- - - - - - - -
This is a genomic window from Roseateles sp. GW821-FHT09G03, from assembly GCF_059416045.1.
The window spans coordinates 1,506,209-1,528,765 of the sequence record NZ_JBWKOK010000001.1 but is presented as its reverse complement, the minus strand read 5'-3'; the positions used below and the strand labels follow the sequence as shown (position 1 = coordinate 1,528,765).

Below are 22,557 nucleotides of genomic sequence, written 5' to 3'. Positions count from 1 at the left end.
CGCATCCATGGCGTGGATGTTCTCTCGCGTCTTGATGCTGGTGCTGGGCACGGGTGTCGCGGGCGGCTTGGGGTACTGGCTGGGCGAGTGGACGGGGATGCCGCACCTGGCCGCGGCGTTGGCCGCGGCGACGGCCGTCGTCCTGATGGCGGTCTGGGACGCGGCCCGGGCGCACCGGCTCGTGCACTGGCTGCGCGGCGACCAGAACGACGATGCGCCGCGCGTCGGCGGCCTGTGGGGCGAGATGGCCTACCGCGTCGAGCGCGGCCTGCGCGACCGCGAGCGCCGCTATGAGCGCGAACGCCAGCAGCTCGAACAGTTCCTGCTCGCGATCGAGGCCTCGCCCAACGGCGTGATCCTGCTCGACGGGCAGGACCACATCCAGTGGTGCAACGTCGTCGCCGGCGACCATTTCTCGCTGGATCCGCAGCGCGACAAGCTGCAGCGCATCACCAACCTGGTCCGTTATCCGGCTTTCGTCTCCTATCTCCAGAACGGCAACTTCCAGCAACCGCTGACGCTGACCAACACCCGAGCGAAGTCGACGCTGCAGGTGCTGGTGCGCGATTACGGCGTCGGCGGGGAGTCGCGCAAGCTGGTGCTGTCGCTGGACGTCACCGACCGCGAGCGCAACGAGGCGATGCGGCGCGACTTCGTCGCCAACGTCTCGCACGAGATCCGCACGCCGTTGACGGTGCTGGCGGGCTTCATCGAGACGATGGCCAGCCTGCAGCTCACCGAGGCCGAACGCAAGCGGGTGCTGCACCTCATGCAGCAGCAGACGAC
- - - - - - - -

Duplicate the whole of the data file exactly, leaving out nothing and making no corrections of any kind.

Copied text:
This is a genomic window from Roseateles sp. GW821-FHT09G03, from assembly GCF_059416045.1.
The window spans coordinates 1,506,209-1,528,765 of the sequence record NZ_JBWKOK010000001.1 but is presented as its reverse complement, the minus strand read 5'-3'; the positions used below and the strand labels follow the sequence as shown (position 1 = coordinate 1,528,765).

Below are 22,557 nucleotides of genomic sequence, written 5' to 3'. Positions count from 1 at the left end.
CGCATCCATGGCGTGGATGTTCTCTCGCGTCTTGATGCTGGTGCTGGGCACGGGTGTCGCGGGCGGCTTGGGGTACTGGCTGGGCGAGTGGACGGGGATGCCGCACCTGGCCGCGGCGTTGGCCGCGGCGACGGCCGTCGTCCTGATGGCGGTCTGGGACGCGGCCCGGGCGCACCGGCTCGTGCACTGGCTGCGCGGCGACCAGAACGACGATGCGCCGCGCGTCGGCGGCCTGTGGGGCGAGATGGCCTACCGCGTCGAGCGCGGCCTGCGCGACCGCGAGCGCCGCTATGAGCGCGAACGCCAGCAGCTCGAACAGTTCCTGCTCGCGATCGAGGCCTCGCCCAACGGCGTGATCCTGCTCGACGGGCAGGACCACATCCAGTGGTGCAACGTCGTCGCCGGCGACCATTTCTCGCTGGATCCGCAGCGCGACAAGCTGCAGCGCATCACCAACCTGGTCCGTTATCCGGCTTTCGTCTCCTATCTCCAGAACGGCAACTTCCAGCAACCGCTGACGCTGACCAACACCCGAGCGAAGTCGACGCTGCAGGTGCTGGTGCGCGATTACGGCGTCGGCGGGGAGTCGCGCAAGCTGGTGCTGTCGCTGGACGTCACCGACCGCGAGCGCAACGAGGCGATGCGGCGCGACTTCGTCGCCAACGTCTCGCACGAGATCCGCACGCCGTTGACGGTGCTGGCGGGCTTCATCGAGACGATGGCCAGCCTGCAGCTCACCGAGGCCGAACGCAAGCGGGTGCTGCACCTCATGCAGCAGCAGACGAC